While executing the POA, only choose agents that you completely trust since you have complete freedom in assigning your POA. You have the option to appoint 1 or more Donees. In fact, you can even appoint successive or alternate Donees. You can tell your Donees to decide together, jointly, or they can be commanded to act independently if one is unavailable.
You cannot predict life and there are a lot of unforeseeable circumstances. To avoid worrying about it and secure your family assets, taking precautionary measures are necessary. Appointing a Donee gives you assurance that in case of any event that will make you mentally incapacitated. Whether in the near or late future, you have a trusted person to make decisions for you.
Granting a POA in Singapore
You have 2 choices:
- You sign the document at the Spanish Embassy before a Consul
- Complete all of the registration steps and sign the document at a local notary public
It is normally easier to go to the Embassy but they only issue documents in Spanish. Therefore, an interpreter is necessary. For appointment booking at the Embassy, you have to submit these documents and information:
- Personal details (full name, contact number, address, marital status)
- Your ID’s copy (D.N.I., or N.I.E. and passport, if applicable)
- The last text you want to sign (minuta),
- The ID and credentials of the interpreter
In case your text was not made bilingual, you can have it translated in advance to make sure you understand it. Moreover, you can get legal advice if you need any amendments or clarifications.
The Embassy could take a couple of days before granting an appointment. So, and you need to tell them about any changes made at least 3 days in advance. The process at the Embassy normally lasts 45 to 60 minutes. You will receive the official document’s authorized copy with the Consul’s signature and Embassy stamp.
There is a similar process if you are executing a POA, a POA revocation, an affidavit or declaration.
If the POA you are granting is on a company’s behalf, call the Embassy and they will tell you about any additional requirements.
Local Notary Public
This is a little more complex but here are your options if you want to sign a bilingual document:
- Book an appointment with a local notary public by contacting them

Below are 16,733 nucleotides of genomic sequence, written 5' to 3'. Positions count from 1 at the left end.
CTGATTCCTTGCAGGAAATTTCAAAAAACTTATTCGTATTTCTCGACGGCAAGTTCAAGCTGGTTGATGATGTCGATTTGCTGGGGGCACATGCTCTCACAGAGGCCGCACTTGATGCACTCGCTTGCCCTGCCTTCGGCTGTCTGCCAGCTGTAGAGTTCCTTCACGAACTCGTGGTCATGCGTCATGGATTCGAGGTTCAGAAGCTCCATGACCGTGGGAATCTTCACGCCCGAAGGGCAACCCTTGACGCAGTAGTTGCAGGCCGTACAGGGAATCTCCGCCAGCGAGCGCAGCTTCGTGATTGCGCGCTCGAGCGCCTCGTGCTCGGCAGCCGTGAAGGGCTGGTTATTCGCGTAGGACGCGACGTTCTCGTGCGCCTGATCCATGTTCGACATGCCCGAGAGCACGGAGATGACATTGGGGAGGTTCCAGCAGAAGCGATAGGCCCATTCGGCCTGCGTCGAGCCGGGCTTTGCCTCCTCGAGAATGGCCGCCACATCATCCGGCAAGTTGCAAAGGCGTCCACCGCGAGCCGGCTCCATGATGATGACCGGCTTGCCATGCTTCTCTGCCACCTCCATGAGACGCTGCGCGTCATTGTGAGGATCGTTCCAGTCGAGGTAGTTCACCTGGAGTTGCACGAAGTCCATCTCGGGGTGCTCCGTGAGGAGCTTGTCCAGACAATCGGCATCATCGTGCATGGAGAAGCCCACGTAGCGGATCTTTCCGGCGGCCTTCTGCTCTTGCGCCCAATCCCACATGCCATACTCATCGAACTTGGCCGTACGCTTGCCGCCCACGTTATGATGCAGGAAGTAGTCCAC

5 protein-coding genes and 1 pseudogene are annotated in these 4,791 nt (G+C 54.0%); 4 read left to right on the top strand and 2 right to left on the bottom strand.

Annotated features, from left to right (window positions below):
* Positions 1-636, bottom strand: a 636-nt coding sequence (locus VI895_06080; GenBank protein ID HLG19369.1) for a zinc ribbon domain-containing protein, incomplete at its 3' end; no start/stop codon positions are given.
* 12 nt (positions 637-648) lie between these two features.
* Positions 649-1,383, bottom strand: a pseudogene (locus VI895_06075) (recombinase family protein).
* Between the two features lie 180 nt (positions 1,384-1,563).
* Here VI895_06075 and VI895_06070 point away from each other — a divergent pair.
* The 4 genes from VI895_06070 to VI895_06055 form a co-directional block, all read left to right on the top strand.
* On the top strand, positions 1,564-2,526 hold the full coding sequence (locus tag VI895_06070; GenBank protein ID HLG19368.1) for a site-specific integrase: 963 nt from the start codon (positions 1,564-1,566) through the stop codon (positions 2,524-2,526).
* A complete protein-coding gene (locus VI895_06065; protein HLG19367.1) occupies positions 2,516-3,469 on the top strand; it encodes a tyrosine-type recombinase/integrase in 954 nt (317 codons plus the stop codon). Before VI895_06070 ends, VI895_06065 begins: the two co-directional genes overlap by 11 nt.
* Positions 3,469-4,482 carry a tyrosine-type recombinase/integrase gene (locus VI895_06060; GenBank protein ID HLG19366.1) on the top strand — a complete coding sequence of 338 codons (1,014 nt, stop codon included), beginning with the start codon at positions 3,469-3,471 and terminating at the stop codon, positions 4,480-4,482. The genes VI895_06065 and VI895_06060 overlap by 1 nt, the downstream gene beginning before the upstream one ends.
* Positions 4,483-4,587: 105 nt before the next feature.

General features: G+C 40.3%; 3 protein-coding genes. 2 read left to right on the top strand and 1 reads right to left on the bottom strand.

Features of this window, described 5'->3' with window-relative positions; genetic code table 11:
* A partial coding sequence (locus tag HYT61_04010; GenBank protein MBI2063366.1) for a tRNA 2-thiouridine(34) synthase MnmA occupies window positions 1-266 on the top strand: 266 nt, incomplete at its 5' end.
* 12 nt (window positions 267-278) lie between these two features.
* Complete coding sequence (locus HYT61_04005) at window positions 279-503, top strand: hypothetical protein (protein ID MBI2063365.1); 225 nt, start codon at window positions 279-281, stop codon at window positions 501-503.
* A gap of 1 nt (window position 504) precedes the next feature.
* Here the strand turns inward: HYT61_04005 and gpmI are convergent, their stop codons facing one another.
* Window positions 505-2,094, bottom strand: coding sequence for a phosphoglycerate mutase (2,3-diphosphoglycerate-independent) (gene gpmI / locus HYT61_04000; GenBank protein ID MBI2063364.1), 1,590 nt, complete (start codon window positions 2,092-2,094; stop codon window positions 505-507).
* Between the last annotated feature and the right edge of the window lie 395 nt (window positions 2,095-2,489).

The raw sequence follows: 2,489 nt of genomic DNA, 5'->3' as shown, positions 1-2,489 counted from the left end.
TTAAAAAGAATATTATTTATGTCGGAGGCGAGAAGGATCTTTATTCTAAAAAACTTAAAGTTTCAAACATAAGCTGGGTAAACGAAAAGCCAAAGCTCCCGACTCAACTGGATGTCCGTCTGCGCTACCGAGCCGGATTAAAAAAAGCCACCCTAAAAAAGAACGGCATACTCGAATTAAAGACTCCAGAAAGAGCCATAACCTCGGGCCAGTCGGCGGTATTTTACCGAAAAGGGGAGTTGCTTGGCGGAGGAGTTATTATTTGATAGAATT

- After signing the document at the local notary public, have it authenticated by the Singapore Academy of Law (SAL)
- Go to the Ministry of Foreign Affairs (MFA) and have the SAL authentication and your document verified
- Bring all of those to the Embassy to get a stamp
Fiduciary Responsibility of the POA
There is a misconception that the Donee can take money from you and keep it for themselves. Although, under the laws, the Donee is has a “fiduciary responsibility”. Therefore, they should only act accordingly, and they are blocked from using your money for their own benefit.
Having 2 or more people as your Donee prevents inter-family jealousy. Make sure that a dishonest Donee cannot do anything against your will. Although, it comes with the disadvantage of needing all Donees to agree on all decisions. This will significantly slow them down from accessing funds and decide on other legal actions.
Most of the time, parents authorize a child and other successor Donees mentioned in the document. In case the Donee/child refuses or cannot act on their behalf, there is already a successor Donee. Usually, it is not wise to let the named Donee choose their successor because they might choose someone you do not approve of.
You Need a Backup Plan
Aside from naming a successor Donee in case the first one cannot continue the duties, you can also name a POA monitor. This is someone who makes sure that the POA is carrying out the responsibilities properly. The agreement of your POA might need your Donee to give copies to the monitor of account statements, trade confirmations, and withdrawal accountings.
You might also want to put a provision requiring trusted friends or family members to sign off on the major decisions in your accounts. These are significant changes in asset allocation, beneficiaries, or making a huge withdrawal. There are those who do not fall under within any parameter of any risk profile given to your advisor or broker.
Even if a POA can give clarity on the management of your affairs while you are still alive, it is not a replacement for an estate plan. Arrangements of the POA ends when you or your Donee dies. This is why it is always advisable to consider what will happen to your finances and assets when you die.
There are times when the risk of having a POA outweigh the benefits of having one. If the Donee oversteps the bounds assigned to them, he or she could wreak havoc to the Donor. There are times when the Donor gives a couple of important duties to the Donee because the designation is too broad. The Donor might let the Donee sell his or her property, run a business, modify trusts, change the designation of beneficiaries. They could even perform other actions which could be consequential in the long run.
The Donor might face difficulty in holding the Donee accountable for any wrongdoing after giving very broad powers. In addition, there is very minimal oversight in this situation because there’s a binding contract which the court cannot overpower. However, the POA has its limitations. It ends when the Donor dies. The Donee can no longer manage financial affairs after the principal has passed. Moreover, it might not have broad coverage when a person becomes completely incapacitated and there is a need for guardianship.
You should also not name someone who has their financial problems or has other traits that make him unfit to become a Donee.
There are a lot of reasons why you need a Power of Attorney and other important information. Keep in mind that getting a POA is very beneficial to you.